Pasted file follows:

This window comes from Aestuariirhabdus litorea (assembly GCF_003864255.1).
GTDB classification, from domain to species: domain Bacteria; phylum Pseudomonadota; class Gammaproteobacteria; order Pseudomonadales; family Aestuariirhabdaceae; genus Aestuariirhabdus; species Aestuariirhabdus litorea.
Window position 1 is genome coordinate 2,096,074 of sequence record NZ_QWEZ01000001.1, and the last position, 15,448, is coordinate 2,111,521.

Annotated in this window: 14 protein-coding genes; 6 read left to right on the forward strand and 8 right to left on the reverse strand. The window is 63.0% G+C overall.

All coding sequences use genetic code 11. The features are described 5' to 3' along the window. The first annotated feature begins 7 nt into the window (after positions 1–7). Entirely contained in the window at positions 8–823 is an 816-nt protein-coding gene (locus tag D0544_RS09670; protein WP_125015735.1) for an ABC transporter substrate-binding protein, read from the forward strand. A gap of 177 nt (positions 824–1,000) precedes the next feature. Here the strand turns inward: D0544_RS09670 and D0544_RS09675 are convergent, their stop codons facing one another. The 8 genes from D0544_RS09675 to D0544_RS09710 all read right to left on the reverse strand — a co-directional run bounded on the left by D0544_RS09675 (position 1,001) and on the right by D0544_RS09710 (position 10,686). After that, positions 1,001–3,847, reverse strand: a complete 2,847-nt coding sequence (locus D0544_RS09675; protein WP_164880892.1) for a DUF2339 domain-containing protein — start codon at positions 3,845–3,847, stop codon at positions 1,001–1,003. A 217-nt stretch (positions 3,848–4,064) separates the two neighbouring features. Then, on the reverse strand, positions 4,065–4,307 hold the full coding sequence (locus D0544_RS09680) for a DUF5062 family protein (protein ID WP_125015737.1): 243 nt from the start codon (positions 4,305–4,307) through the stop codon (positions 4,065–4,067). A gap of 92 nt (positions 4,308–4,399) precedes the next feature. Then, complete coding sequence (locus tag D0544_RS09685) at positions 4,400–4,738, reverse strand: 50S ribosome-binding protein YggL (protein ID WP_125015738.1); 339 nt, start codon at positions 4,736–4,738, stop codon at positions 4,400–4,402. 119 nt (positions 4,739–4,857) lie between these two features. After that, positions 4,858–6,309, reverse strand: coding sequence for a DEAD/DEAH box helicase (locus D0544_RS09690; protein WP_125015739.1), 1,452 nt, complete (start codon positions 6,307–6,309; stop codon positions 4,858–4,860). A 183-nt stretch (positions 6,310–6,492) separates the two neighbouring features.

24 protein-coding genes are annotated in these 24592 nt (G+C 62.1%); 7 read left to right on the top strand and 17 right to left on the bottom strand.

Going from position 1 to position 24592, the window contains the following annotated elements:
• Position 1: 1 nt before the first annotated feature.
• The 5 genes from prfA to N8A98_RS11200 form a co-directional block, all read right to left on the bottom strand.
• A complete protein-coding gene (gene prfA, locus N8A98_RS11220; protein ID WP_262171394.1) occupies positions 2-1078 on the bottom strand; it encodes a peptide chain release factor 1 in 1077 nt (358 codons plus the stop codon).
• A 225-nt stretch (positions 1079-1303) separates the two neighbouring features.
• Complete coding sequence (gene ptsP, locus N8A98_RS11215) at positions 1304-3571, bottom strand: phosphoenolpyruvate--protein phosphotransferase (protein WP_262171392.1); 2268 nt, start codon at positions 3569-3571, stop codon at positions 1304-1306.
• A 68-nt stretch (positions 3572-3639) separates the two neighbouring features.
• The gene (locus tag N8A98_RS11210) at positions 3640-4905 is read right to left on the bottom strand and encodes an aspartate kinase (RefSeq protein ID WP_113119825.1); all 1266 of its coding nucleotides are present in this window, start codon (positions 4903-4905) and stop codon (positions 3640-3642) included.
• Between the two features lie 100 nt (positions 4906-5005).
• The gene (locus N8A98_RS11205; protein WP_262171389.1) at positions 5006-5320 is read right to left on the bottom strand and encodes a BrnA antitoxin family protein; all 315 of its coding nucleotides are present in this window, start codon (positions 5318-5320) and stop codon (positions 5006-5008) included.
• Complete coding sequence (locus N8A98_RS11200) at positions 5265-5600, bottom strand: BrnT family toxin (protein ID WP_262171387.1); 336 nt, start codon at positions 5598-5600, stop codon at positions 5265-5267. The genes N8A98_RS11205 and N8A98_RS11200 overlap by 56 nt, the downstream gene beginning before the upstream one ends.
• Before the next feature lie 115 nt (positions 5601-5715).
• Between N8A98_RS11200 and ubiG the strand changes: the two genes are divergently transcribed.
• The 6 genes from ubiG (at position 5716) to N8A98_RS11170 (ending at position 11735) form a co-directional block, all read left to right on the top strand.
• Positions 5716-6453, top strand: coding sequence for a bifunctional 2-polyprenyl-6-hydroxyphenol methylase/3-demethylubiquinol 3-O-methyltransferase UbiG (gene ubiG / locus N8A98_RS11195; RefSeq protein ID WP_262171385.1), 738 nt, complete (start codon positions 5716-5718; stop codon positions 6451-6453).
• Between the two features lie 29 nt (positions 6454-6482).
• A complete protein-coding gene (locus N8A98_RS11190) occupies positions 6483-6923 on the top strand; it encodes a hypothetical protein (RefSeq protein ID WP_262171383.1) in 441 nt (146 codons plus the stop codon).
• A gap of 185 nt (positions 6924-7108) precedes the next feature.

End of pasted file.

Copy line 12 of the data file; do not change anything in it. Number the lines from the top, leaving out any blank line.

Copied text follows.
• Complete coding sequence (gene ptsP, locus N8A98_RS11215) at positions 1304-3571, bottom strand: phosphoenolpyruvate--protein phosphotransferase (protein WP_262171392.1); 2268 nt, start codon at positions 3569-3571, stop codon at positions 1304-1306.